Maintain a visually clean work-place.
Mental clutter and visual distractions can still eat at you on a subconscious level, so you can have difficulty settling in or focusing.  If you’re not capable of tackling a Big Issue, upfront you can  smooth the way out in the small things.

Have a list of secondaries (and tertiaries).
These are small, manageable actionables that you can process in small batches or small blocks of time. They help clear the way for future projects.  Use these things as Do-Now actionables  when you actually can’t get your mind and your presence settled on the Big Thing you’re supposed to do –think of it as the warm-up before diving in.

Put blinders on.
It’s easy to let our attention wander to distract us from discomfort. Problem is, we can wake up from these distractions hours later without nothing concrete or positive to show for it. For browsing the internet there are  apps or plug-ins like Coldturkey or Leechblock.

Do the first thing to jump-start.
Children can be overwhelmed with choices and feel their inexperience contributes to the problem, but we adults know this feeling isn’t isolated to the young. With our experience and personal agency, we can be in a much more viable position to make good decisions. Except that with all our  choice, we can still get paralyzed.

Faced with a choice as to what to do with  your time, give yourself a few minute to decide and then just make a bee-line for the first thing on your to-do list, just to start the ball rolling.

Don’t beat yourself up for having human limits.
Go-go-go is not sustainable — sooner or later, something will give, whether it’s intangibles like relationships, or tangibles, like your health.

This is where clear priorities come into play. When your priorities are clear and recognized, the steps you choose and the activities that you commit to will be aligned with your  goals. This alignment of focus, energy and labor helps you make your way through the sea of various demands, offers, opportunities and interactions that you receive on any given day.

When you do get time to breathe on one of these days– yes, just as everyone has off days, we also have good days, and then we have the unicorns where we have this thing called free time — you can can cordon off part of that block of precious freedom to think about the following:

  • The easy way can make for a harder ride later on.  Think of  “the path of least resistance.”
  • The hard way makes for a smoother ride in the long-term. Think of resilience, grit, and determination.
  • The difference lies in intentionality and presence.

So often we are besieged — by conflicting demands on our time and conflicting information on how best to go about  the things important to us — that we spend most of our working lives worrying about the things we didn’t do (the past) and the things we haven’t done yet (the present) that we fear what would happen next  (the future) due to our perceived ‘deficits.’ We  are not when we are —  we’re caught in the past, and fearing the future. And so we aren’t present in the present.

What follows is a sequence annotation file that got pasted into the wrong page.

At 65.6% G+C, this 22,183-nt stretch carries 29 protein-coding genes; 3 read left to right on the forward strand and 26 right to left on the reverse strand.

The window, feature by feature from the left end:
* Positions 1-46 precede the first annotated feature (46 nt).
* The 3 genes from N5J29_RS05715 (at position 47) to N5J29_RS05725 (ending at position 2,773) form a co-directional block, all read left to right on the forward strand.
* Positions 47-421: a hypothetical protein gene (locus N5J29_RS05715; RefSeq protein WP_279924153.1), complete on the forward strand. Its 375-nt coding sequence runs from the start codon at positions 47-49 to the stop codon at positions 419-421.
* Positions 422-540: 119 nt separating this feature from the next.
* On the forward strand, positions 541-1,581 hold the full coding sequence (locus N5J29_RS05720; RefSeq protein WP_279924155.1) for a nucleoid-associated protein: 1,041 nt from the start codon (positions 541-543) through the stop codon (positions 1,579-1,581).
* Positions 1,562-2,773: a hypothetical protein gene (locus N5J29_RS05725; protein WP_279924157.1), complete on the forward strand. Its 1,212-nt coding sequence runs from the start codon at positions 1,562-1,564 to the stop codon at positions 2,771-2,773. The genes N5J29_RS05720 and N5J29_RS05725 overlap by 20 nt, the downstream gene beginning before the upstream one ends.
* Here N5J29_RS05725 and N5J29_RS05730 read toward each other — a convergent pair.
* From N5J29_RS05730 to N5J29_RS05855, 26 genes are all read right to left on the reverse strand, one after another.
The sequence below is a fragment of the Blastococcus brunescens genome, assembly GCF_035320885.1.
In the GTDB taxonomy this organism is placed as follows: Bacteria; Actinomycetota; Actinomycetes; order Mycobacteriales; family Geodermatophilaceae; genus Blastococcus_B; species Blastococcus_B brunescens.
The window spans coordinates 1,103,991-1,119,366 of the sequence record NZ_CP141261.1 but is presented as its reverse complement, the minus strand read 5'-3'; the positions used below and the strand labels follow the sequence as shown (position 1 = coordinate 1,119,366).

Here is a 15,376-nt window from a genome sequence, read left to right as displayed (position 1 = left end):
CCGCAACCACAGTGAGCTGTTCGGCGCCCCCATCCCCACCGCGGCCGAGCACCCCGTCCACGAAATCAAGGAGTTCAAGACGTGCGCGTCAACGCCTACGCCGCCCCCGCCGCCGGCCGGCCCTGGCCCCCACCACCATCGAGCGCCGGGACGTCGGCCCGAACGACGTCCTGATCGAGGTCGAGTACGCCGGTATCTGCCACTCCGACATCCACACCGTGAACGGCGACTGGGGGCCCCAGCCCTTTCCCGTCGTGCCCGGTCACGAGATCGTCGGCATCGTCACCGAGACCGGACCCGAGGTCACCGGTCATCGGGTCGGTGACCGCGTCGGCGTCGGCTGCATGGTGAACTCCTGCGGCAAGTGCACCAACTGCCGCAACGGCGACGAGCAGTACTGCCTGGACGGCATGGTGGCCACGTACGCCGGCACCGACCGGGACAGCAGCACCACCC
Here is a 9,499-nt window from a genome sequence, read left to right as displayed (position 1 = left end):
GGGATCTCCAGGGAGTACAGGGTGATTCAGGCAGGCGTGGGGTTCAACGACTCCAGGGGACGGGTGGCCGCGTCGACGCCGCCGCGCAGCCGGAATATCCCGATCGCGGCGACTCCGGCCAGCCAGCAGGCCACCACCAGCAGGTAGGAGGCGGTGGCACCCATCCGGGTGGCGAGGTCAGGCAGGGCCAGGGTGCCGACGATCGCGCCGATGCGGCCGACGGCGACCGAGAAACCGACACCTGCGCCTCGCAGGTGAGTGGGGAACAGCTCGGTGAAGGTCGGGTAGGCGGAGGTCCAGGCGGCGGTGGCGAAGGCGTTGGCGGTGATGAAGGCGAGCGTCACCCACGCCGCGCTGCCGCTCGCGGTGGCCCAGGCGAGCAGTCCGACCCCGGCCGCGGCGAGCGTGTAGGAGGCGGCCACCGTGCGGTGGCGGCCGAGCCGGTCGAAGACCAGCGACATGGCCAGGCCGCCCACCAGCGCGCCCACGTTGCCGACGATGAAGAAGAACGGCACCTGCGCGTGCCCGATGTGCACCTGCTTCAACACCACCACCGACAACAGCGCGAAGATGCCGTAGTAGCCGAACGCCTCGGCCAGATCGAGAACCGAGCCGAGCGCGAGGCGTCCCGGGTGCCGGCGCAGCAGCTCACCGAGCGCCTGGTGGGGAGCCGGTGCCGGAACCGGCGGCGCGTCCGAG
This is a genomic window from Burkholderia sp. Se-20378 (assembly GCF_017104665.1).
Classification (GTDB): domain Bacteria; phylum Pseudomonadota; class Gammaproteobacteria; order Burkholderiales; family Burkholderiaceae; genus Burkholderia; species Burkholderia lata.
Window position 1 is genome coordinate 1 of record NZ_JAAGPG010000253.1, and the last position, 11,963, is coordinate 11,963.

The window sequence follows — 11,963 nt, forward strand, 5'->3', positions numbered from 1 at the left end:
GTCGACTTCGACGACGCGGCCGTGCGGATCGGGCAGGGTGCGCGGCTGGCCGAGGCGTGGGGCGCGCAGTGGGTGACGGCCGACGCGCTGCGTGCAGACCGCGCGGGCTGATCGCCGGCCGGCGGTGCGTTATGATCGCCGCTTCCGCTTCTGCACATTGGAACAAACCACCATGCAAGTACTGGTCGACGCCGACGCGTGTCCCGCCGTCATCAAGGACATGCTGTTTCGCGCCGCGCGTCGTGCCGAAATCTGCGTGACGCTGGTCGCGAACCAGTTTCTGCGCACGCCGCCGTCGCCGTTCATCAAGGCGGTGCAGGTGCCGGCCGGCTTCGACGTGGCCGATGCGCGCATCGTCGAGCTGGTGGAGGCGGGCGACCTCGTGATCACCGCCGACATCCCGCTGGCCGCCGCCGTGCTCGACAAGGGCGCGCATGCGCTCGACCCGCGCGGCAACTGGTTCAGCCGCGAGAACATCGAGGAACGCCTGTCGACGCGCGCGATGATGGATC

Potentiality is connected to deliberation. To deliberate is to think over. To do things deliberately is to do them on purpose. If you practice being present in your life, you are bolstered by being fully here and in the now, and so you can choose to make deliberate decisions and actions. These in turn change ‘potentiality’ into reality.

Let’s put things in a more concrete scenario — if you have a top-loading spin-dryer, the instructions are not to over-load it, and to put the wet laundry in the dryer in a balanced arrangement –heavier items go in first, lightest items last. If you don’t, aside from the knocking sound that comes from the uneven distribution making the barrel hit the side-panels, you run the risk of ruining the motor.

With some adjustments, the same principle applies to people. You overload yourself, you carry an unbalanced load, you won’t work efficiently or effectively, and run the risk of burning out.

Take what’s yours.  And only yours.
Spend some time to cultivate presence.
Not having enough time in your day is not the problem.  There are 24 hours in a day. You really have too much to do.
Make a real record and not just a guesstimate of where your time goes, and think hard about what the results are showing you. Act.

All of the methods here are just a few of the way you can practice to create a sustainable work-load and slowly eradicate overwhelm from your life. You don’t need to do them all at once (you already have too much to do), but what you have now is a place to start. Good luck.